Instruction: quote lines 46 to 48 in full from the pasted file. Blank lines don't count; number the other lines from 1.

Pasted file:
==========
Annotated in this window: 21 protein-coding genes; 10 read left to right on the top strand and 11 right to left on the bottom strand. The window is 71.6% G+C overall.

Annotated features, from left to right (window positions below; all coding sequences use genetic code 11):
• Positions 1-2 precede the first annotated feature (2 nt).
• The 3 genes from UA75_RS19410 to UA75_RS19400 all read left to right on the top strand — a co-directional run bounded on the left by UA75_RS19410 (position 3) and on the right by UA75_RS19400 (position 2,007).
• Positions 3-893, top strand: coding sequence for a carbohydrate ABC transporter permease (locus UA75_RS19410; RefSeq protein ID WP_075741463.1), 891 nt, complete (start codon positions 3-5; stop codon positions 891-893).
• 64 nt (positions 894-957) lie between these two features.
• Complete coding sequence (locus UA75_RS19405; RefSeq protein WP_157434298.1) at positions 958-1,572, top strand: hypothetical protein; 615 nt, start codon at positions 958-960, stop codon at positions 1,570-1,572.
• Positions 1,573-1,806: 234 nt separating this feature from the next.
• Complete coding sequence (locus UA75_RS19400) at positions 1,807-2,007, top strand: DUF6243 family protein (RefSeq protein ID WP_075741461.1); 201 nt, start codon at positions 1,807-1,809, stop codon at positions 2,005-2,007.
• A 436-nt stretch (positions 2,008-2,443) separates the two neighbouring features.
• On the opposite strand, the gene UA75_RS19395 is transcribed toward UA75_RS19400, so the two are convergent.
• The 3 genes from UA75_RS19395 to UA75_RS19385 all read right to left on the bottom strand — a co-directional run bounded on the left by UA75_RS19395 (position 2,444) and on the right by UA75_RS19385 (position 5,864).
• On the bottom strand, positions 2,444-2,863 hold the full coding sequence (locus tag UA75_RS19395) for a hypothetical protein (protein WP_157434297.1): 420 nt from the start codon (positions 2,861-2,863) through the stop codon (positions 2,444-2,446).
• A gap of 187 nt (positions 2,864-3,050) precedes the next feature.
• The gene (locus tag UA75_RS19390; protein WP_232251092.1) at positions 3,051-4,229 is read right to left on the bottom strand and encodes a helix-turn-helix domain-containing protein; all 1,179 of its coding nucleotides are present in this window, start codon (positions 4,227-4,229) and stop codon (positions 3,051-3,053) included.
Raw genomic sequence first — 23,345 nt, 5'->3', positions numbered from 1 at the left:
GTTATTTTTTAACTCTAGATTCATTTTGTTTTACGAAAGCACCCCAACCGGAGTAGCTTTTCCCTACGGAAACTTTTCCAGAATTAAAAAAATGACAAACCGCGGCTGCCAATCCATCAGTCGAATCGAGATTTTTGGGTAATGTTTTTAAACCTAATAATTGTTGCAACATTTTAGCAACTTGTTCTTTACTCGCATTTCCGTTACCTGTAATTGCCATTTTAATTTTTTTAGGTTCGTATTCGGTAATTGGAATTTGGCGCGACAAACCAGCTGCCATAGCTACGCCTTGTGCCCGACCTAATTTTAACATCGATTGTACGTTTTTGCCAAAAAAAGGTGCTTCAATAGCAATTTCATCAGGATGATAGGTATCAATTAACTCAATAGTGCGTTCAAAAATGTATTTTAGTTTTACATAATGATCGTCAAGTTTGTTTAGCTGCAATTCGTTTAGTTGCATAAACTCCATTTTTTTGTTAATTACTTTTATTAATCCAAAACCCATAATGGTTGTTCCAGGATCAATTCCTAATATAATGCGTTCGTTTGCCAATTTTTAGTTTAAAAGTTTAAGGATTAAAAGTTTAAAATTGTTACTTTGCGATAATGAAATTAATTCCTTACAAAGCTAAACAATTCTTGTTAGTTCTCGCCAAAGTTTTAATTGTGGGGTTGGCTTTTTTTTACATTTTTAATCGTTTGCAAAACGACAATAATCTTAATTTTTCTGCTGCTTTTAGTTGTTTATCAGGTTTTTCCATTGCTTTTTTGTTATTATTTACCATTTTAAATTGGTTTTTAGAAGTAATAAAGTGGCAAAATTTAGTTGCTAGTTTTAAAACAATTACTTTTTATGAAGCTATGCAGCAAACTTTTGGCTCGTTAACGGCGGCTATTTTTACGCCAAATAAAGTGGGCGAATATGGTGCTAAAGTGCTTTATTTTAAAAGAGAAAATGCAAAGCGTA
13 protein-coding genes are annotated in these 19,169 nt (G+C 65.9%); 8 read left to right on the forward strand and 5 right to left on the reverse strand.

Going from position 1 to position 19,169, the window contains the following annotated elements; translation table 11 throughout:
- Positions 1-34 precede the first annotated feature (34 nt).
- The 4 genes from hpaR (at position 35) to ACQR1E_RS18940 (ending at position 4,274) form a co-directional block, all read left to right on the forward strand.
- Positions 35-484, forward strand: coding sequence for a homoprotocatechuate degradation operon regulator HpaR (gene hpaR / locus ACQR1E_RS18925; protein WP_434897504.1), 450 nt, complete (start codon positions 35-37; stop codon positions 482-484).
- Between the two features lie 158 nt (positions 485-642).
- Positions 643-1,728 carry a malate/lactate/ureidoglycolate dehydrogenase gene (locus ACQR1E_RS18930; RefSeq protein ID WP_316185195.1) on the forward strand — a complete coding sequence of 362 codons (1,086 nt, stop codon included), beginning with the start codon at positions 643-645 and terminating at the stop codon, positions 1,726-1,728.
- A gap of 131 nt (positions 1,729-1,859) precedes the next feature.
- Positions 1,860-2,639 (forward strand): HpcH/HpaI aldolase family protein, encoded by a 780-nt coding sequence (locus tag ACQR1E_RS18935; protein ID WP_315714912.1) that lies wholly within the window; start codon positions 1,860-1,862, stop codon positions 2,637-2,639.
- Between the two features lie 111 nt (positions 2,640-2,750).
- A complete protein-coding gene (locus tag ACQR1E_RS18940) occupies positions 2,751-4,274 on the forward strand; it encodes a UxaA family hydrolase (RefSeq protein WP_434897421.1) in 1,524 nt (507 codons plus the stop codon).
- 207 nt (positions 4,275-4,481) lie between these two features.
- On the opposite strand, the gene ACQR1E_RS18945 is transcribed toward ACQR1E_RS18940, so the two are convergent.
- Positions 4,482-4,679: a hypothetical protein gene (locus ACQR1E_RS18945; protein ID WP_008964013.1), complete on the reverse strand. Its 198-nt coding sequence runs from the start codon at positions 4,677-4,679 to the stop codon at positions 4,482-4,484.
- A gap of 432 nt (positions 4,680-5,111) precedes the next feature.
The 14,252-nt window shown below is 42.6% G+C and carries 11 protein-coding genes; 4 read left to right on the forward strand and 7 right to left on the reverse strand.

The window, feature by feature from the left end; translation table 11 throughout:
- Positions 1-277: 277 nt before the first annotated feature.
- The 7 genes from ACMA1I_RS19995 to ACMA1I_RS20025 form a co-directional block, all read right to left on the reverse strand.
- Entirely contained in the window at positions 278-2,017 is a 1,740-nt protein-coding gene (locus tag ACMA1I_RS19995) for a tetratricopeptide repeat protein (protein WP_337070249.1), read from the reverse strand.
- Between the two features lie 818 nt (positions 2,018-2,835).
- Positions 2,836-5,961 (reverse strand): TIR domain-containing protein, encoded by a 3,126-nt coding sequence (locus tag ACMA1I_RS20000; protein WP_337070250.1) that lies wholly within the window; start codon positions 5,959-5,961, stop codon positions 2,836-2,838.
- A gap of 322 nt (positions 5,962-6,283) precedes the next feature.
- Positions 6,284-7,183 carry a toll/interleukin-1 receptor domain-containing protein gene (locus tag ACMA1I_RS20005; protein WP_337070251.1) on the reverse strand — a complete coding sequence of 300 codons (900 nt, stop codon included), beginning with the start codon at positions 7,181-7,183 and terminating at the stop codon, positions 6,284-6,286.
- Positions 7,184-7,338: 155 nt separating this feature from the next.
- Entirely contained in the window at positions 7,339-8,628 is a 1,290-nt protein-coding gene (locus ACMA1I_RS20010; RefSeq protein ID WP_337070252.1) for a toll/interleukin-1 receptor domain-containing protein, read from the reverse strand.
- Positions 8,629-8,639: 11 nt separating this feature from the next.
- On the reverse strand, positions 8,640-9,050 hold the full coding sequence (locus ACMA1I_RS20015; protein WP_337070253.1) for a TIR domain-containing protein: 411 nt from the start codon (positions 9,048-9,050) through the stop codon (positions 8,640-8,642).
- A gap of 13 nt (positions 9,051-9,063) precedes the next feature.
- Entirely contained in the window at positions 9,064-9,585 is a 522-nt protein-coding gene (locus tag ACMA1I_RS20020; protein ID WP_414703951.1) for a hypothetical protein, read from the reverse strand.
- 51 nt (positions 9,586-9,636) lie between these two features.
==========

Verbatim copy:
- A gap of 13 nt (positions 9,051-9,063) precedes the next feature.
- Entirely contained in the window at positions 9,064-9,585 is a 522-nt protein-coding gene (locus tag ACMA1I_RS20020; protein ID WP_414703951.1) for a hypothetical protein, read from the reverse strand.
- 51 nt (positions 9,586-9,636) lie between these two features.